c 10 mol% of F was used.

d Reaction performed at 50 °C.

e 2 mol% of F was used.

f 1 mol% of F was used.

g Reaction under an air atmosphere.

Experimentally, we set out to optimize the reaction conditions using benzaldehyde as a model substrate under an oxygen atmosphere and the key results are summarized in Table [1]. In the absence of an NHC catalyst, no formation of product 2a was observed (entry 1). Imidazolium NHC precatalysts AC (Figure [1]), with either N-isopropyl and N-Mes substituents, produced the desired acid 2a in poor yields in the presence of DABCO as the base and THF as the solvent (entries 2–4). Thiazolium precatalyst D was not suitable for this reaction (entry 5).

Zoom Image
Figure 1 Catalysts AG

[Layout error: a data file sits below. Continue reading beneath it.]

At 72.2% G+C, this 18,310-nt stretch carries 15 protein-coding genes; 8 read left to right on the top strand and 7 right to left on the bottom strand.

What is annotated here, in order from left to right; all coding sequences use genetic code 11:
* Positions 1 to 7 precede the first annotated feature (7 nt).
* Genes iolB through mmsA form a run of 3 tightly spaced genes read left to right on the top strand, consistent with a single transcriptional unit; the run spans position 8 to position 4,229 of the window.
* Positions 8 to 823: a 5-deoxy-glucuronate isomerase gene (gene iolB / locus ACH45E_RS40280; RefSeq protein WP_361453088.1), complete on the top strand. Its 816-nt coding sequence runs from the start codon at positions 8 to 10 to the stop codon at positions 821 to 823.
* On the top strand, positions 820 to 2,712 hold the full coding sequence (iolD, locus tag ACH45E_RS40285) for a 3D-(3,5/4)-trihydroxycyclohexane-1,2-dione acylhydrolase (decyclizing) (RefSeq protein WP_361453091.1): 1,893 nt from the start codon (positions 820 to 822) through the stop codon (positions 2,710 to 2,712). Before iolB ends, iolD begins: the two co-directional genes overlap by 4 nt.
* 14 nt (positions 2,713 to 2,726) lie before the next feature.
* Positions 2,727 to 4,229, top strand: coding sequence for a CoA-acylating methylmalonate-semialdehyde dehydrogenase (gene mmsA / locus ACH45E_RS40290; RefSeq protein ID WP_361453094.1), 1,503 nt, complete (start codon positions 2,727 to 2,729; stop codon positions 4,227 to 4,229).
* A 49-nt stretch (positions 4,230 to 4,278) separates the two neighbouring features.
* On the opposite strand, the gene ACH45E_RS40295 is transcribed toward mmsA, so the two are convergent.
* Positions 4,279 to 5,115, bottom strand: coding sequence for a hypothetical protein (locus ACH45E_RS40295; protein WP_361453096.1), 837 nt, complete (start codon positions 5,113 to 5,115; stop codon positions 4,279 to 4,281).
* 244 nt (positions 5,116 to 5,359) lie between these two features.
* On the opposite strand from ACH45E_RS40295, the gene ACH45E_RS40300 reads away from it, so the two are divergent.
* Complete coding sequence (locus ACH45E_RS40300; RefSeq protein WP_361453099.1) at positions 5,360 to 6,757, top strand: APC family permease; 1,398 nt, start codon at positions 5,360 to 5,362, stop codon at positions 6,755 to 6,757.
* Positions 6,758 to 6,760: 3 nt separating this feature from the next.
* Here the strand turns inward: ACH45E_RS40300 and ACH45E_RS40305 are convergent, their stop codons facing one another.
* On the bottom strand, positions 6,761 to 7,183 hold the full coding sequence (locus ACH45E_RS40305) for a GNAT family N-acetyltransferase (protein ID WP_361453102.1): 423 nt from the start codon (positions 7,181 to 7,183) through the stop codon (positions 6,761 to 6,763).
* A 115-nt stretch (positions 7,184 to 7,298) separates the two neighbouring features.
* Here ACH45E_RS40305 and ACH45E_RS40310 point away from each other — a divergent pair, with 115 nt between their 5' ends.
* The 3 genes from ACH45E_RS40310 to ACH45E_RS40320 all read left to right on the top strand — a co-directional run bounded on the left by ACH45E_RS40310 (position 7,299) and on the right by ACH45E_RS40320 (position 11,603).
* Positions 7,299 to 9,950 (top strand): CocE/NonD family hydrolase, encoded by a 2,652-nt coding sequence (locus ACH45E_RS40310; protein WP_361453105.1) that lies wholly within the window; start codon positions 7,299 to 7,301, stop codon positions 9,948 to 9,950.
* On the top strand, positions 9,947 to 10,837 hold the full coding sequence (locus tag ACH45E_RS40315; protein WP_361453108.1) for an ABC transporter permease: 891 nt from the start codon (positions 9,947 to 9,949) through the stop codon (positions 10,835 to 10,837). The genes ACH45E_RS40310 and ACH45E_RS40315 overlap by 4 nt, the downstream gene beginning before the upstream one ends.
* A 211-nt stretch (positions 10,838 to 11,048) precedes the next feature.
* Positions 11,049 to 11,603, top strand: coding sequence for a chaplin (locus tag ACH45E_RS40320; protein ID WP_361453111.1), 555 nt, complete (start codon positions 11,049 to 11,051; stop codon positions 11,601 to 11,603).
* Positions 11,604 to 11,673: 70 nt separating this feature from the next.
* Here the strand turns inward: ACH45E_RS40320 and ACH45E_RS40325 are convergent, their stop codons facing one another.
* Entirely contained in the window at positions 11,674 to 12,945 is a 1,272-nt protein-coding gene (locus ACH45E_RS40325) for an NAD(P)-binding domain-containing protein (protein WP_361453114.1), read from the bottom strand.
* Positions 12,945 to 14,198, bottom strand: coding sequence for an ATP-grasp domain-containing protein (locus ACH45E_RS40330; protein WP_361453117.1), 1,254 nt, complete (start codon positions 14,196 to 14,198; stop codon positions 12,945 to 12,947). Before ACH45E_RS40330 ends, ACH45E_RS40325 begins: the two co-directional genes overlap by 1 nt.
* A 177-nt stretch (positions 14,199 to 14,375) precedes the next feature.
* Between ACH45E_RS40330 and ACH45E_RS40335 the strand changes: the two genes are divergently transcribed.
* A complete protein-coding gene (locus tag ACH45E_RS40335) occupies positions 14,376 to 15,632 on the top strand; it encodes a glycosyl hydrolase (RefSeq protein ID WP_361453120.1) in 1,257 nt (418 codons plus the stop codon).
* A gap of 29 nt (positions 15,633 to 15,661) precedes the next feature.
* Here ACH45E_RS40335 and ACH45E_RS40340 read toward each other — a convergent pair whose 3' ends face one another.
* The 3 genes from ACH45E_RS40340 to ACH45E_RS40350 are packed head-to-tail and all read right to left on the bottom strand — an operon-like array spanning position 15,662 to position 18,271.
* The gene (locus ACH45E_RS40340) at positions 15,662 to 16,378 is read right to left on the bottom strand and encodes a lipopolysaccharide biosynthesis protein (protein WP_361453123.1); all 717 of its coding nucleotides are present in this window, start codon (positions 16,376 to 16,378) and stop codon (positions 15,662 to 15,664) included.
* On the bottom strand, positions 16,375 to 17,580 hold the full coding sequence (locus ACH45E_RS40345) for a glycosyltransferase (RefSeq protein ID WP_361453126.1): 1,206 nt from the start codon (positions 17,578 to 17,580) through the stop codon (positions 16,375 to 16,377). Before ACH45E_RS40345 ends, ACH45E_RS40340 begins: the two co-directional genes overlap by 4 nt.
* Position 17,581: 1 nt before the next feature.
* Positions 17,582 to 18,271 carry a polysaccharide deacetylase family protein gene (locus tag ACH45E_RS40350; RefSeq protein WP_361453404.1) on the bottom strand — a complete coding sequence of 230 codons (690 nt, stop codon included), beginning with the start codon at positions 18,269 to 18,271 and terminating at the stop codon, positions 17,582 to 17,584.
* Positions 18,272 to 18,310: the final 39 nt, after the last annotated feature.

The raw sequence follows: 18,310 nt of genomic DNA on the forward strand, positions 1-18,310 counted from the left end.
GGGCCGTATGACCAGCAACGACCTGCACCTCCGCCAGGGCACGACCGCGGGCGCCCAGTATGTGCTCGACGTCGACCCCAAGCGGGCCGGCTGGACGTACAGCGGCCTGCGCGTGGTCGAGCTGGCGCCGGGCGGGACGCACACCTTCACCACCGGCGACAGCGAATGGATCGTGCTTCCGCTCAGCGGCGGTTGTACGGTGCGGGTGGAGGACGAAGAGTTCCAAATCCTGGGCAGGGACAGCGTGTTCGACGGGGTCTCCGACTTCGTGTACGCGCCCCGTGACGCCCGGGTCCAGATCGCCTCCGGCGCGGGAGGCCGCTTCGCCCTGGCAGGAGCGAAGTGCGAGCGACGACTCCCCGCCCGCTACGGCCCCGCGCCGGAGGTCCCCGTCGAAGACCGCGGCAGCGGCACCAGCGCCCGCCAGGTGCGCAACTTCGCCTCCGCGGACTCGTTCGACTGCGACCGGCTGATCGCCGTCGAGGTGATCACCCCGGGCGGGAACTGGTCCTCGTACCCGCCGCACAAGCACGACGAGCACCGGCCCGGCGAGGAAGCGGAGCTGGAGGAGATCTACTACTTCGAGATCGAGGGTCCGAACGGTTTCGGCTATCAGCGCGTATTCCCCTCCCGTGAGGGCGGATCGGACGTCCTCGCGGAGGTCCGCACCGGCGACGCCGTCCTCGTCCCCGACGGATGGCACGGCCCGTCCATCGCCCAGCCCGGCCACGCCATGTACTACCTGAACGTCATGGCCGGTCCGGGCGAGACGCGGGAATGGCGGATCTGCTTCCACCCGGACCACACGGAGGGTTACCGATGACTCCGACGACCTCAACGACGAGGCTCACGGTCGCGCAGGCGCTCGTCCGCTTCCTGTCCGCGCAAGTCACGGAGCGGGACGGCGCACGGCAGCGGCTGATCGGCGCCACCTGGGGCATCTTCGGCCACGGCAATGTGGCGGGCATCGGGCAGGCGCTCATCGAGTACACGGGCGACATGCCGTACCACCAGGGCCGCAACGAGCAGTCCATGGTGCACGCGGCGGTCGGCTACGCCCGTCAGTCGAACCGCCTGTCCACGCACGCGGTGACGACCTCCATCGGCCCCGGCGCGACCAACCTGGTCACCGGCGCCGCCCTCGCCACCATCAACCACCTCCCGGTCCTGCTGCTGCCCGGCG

We next examined triazolium NHCs. Pyrrolidinone-derived precatalyst E with an N-phenyl substituent gave the desired product in a slightly improved yield of 32% (Table [1], entry 6). Replacing the N-phenyl group on this precatalyst with a more electron-rich N-Mes group (precatalyst F) had a dramatic influence on the conversion and the product 2a could be isolated in an excellent yield of 92% (entry 7). The use of aminoindanol-based precatalyst G produced a comparable result (entry 8). Taking the cost, availability and atom economy into consideration, the precatalyst F was utilized further for the optimization study. Different bases such as DBU, Cs2CO3, K2CO3 and t-BuOK in the presence of precatalyst F in THF were not effective and led to either poor or no product formation (entries 9–12). With precatalyst F as the optimum NHC catalyst and DABCO as the base, we also investigated the solvent effect. Among all the other solvents screened, the desired product was only formed in toluene with a reduced yield of 73% (entries 13–17). A higher catalyst loading or an elevated reaction temperature had no noticeable improvement on the reaction yield (entries 18 and 19). Lower catalyst loadings resulted in reduced yields of product 2a (entries 20 and 21), whilst the oxidation under an air atmosphere gave acid 2a in a lower 76% yield (entry 22).